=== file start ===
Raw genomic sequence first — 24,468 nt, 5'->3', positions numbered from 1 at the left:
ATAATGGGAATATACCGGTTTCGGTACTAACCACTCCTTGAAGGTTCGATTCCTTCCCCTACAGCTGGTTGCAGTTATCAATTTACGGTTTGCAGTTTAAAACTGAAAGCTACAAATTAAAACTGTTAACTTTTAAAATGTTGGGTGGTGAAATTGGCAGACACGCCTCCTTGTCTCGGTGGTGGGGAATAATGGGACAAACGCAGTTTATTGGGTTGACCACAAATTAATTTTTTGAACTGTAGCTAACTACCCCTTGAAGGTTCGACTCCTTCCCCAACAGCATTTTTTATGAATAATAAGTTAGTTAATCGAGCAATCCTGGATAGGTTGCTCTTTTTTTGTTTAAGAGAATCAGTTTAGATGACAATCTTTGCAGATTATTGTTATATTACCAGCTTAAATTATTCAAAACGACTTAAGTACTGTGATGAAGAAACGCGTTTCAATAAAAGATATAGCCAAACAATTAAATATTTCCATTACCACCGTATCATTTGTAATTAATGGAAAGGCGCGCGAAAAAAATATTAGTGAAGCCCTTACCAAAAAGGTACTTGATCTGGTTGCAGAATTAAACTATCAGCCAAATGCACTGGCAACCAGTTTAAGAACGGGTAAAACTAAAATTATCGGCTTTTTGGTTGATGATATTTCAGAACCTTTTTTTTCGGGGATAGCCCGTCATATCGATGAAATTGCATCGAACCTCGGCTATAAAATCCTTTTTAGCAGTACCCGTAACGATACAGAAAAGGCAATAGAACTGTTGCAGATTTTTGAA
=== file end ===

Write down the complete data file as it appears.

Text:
Raw genomic sequence first — 24,468 nt, 5'->3', positions numbered from 1 at the left:
ATAATGGGAATATACCGGTTTCGGTACTAACCACTCCTTGAAGGTTCGATTCCTTCCCCTACAGCTGGTTGCAGTTATCAATTTACGGTTTGCAGTTTAAAACTGAAAGCTACAAATTAAAACTGTTAACTTTTAAAATGTTGGGTGGTGAAATTGGCAGACACGCCTCCTTGTCTCGGTGGTGGGGAATAATGGGACAAACGCAGTTTATTGGGTTGACCACAAATTAATTTTTTGAACTGTAGCTAACTACCCCTTGAAGGTTCGACTCCTTCCCCAACAGCATTTTTTATGAATAATAAGTTAGTTAATCGAGCAATCCTGGATAGGTTGCTCTTTTTTTGTTTAAGAGAATCAGTTTAGATGACAATCTTTGCAGATTATTGTTATATTACCAGCTTAAATTATTCAAAACGACTTAAGTACTGTGATGAAGAAACGCGTTTCAATAAAAGATATAGCCAAACAATTAAATATTTCCATTACCACCGTATCATTTGTAATTAATGGAAAGGCGCGCGAAAAAAATATTAGTGAAGCCCTTACCAAAAAGGTACTTGATCTGGTTGCAGAATTAAACTATCAGCCAAATGCACTGGCAACCAGTTTAAGAACGGGTAAAACTAAAATTATCGGCTTTTTGGTTGATGATATTTCAGAACCTTTTTTTTCGGGGATAGCCCGTCATATCGATGAAATTGCATCGAACCTCGGCTATAAAATCCTTTTTAGCAGTACCCGTAACGATACAGAAAAGGCAATAGAACTGTTGCAGATTTTTGAA